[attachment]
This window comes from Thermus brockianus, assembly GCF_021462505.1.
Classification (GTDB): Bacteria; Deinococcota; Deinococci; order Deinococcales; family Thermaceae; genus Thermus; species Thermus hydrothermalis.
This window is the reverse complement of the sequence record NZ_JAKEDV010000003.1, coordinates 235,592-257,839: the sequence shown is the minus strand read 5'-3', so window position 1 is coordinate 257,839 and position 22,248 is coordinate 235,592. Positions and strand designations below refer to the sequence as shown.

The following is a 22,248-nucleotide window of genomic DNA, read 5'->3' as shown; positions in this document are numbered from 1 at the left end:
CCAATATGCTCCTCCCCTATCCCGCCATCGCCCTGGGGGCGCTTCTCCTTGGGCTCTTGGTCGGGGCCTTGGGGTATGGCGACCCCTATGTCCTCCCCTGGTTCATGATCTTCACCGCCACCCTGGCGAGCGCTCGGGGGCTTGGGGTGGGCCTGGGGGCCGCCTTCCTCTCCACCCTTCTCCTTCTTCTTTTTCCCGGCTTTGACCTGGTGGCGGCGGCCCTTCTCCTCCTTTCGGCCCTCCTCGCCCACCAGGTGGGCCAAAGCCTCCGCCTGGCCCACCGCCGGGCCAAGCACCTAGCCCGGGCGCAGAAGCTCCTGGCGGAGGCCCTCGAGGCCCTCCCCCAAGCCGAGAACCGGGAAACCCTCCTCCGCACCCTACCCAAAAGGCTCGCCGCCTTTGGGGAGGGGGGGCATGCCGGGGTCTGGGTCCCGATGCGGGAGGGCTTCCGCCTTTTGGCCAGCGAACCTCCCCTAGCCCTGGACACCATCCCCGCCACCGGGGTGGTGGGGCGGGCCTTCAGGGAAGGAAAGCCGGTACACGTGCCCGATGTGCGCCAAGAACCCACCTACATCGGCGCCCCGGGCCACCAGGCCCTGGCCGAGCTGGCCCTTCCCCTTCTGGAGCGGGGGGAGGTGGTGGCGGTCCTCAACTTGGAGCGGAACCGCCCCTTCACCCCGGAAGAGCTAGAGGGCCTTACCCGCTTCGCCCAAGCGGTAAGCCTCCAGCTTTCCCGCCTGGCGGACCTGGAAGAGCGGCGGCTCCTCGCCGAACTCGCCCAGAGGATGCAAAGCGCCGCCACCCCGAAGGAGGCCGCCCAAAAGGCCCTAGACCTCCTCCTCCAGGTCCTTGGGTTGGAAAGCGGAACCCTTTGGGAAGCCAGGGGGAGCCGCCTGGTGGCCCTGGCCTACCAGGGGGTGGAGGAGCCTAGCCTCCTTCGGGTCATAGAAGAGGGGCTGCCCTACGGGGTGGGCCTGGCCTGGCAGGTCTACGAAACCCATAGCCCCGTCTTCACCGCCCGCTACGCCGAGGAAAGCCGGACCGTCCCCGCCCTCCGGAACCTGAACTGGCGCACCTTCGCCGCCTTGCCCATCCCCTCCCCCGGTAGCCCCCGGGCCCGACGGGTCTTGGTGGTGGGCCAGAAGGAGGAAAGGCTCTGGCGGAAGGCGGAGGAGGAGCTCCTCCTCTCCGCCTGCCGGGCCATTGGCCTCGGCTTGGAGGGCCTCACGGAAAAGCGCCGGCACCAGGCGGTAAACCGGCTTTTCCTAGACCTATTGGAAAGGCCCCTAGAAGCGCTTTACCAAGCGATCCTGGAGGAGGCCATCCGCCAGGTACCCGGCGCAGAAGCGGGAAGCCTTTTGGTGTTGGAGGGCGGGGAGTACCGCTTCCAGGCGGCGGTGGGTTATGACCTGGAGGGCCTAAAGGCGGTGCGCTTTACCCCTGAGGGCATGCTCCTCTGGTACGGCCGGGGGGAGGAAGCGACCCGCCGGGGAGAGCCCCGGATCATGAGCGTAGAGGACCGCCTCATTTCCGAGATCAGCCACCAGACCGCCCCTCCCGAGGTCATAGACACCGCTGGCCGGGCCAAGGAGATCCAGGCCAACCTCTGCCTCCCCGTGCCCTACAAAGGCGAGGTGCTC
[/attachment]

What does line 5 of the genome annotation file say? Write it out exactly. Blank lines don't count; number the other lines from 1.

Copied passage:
CCAATATGCTCCTCCCCTATCCCGCCATCGCCCTGGGGGCGCTTCTCCTTGGGCTCTTGGTCGGGGCCTTGGGGTATGGCGACCCCTATGTCCTCCCCTGGTTCATGATCTTCACCGCCACCCTGGCGAGCGCTCGGGGGCTTGGGGTGGGCCTGGGGGCCGCCTTCCTCTCCACCCTTCTCCTTCTTCTTTTTCCCGGCTTTGACCTGGTGGCGGCGGCCCTTCTCCTCCTTTCGGCCCTCCTCGCCCACCAGGTGGGCCAAAGCCTCCGCCTGGCCCACCGCCGGGCCAAGCACCTAGCCCGGGCGCAGAAGCTCCTGGCGGAGGCCCTCGAGGCCCTCCCCCAAGCCGAGAACCGGGAAACCCTCCTCCGCACCCTACCCAAAAGGCTCGCCGCCTTTGGGGAGGGGGGGCATGCCGGGGTCTGGGTCCCGATGCGGGAGGGCTTCCGCCTTTTGGCCAGCGAACCTCCCCTAGCCCTGGACACCATCCCCGCCACCGGGGTGGTGGGGCGGGCCTTCAGGGAAGGAAAGCCGGTACACGTGCCCGATGTGCGCCAAGAACCCACCTACATCGGCGCCCCGGGCCACCAGGCCCTGGCCGAGCTGGCCCTTCCCCTTCTGGAGCGGGGGGAGGTGGTGGCGGTCCTCAACTTGGAGCGGAACCGCCCCTTCACCCCGGAAGAGCTAGAGGGCCTTACCCGCTTCGCCCAAGCGGTAAGCCTCCAGCTTTCCCGCCTGGCGGACCTGGAAGAGCGGCGGCTCCTCGCCGAACTCGCCCAGAGGATGCAAAGCGCCGCCACCCCGAAGGAGGCCGCCCAAAAGGCCCTAGACCTCCTCCTCCAGGTCCTTGGGTTGGAAAGCGGAACCCTTTGGGAAGCCAGGGGGAGCCGCCTGGTGGCCCTGGCCTACCAGGGGGTGGAGGAGCCTAGCCTCCTTCGGGTCATAGAAGAGGGGCTGCCCTACGGGGTGGGCCTGGCCTGGCAGGTCTACGAAACCCATAGCCCCGTCTTCACCGCCCGCTACGCCGAGGAAAGCCGGACCGTCCCCGCCCTCCGGAACCTGAACTGGCGCACCTTCGCCGCCTTGCCCATCCCCTCCCCCGGTAGCCCCCGGGCCCGACGGGTCTTGGTGGTGGGCCAGAAGGAGGAAAGGCTCTGGCGGAAGGCGGAGGAGGAGCTCCTCCTCTCCGCCTGCCGGGCCATTGGCCTCGGCTTGGAGGGCCTCACGGAAAAGCGCCGGCACCAGGCGGTAAACCGGCTTTTCCTAGACCTATTGGAAAGGCCCCTAGAAGCGCTTTACCAAGCGATCCTGGAGGAGGCCATCCGCCAGGTACCCGGCGCAGAAGCGGGAAGCCTTTTGGTGTTGGAGGGCGGGGAGTACCGCTTCCAGGCGGCGGTGGGTTATGACCTGGAGGGCCTAAAGGCGGTGCGCTTTACCCCTGAGGGCATGCTCCTCTGGTACGGCCGGGGGGAGGAAGCGACCCGCCGGGGAGAGCCCCGGATCATGAGCGTAGAGGACCGCCTCATTTCCGAGATCAGCCACCAGACCGCCCCTCCCGAGGTCATAGACACCGCTGGCCGGGCCAAGGAGATCCAGGCCAACCTCTGCCTCCCCGTGCCCTACAAAGGCGAGGTGCTC